34 Pages Posted: 17 Aug 2009 Last revised: 24 Jun 2010
Date Written: February 24, 2010
Local communities often suffer when residents have too small a stake in their homes — a point underscored by recent rashes of foreclosures and abandonments, and implicated by longstanding questions about the effects on communities of renters and owner-occupants, respectively. However, homeowners with too great a financial stake in their homes can also cause difficulties for local governance by acting as risk-averse NIMBYs. Local governments should have a strong interest in helping members of their communities move away from problematic forms of stakeholding and toward more desirable intermediate positions. This essay examines how and why governmental entities at the state and local levels might regulate or shape the financial stakes that residents have in their homes. We give particular attention to the role local governments may play in facilitating homeowner and tenant access to index-based financial instruments that adjust residential risk-bearing. More radically, we suggest that local governments, assisted by state law, could formulate shared equity arrangements in which local residents hold stakes in the housing markets of surrounding localities as well as in their own jurisdictions.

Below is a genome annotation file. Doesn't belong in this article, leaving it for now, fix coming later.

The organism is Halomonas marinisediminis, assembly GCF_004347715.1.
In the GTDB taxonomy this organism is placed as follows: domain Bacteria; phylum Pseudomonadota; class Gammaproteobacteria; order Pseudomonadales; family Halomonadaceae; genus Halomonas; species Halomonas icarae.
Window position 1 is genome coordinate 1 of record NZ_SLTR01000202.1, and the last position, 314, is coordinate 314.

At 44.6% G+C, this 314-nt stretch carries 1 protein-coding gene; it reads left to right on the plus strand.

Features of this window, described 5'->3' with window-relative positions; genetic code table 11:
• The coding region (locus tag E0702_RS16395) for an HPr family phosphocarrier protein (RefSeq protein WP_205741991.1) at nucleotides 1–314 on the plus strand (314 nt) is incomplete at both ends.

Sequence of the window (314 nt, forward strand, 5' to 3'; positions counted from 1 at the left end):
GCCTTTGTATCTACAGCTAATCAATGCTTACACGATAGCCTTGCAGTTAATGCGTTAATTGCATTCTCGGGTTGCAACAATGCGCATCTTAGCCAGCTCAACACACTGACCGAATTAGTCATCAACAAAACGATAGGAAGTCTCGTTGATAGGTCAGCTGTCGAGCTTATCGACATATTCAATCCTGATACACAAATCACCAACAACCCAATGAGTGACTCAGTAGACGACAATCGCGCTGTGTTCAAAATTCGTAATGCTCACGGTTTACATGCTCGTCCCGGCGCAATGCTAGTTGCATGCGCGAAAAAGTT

Keywords: housing, gentrification, rent control, exclusionary zoning, foreclosure, home equity insurance, shared equity, index-based options
Suggested Citation: Suggested Citation
Fennell, Lee Anne and Roin, Julie, Controlling Residential Stakes (February 24, 2010). University of Chicago Law Review, Vol. 77, p. 143, 2010; University of Chicago Law & Economics, Olin Working Paper No. 477; University of Chicago, Public Law Working Paper No. 272. Available at SSRN: https://ssrn.com/abstract=1452887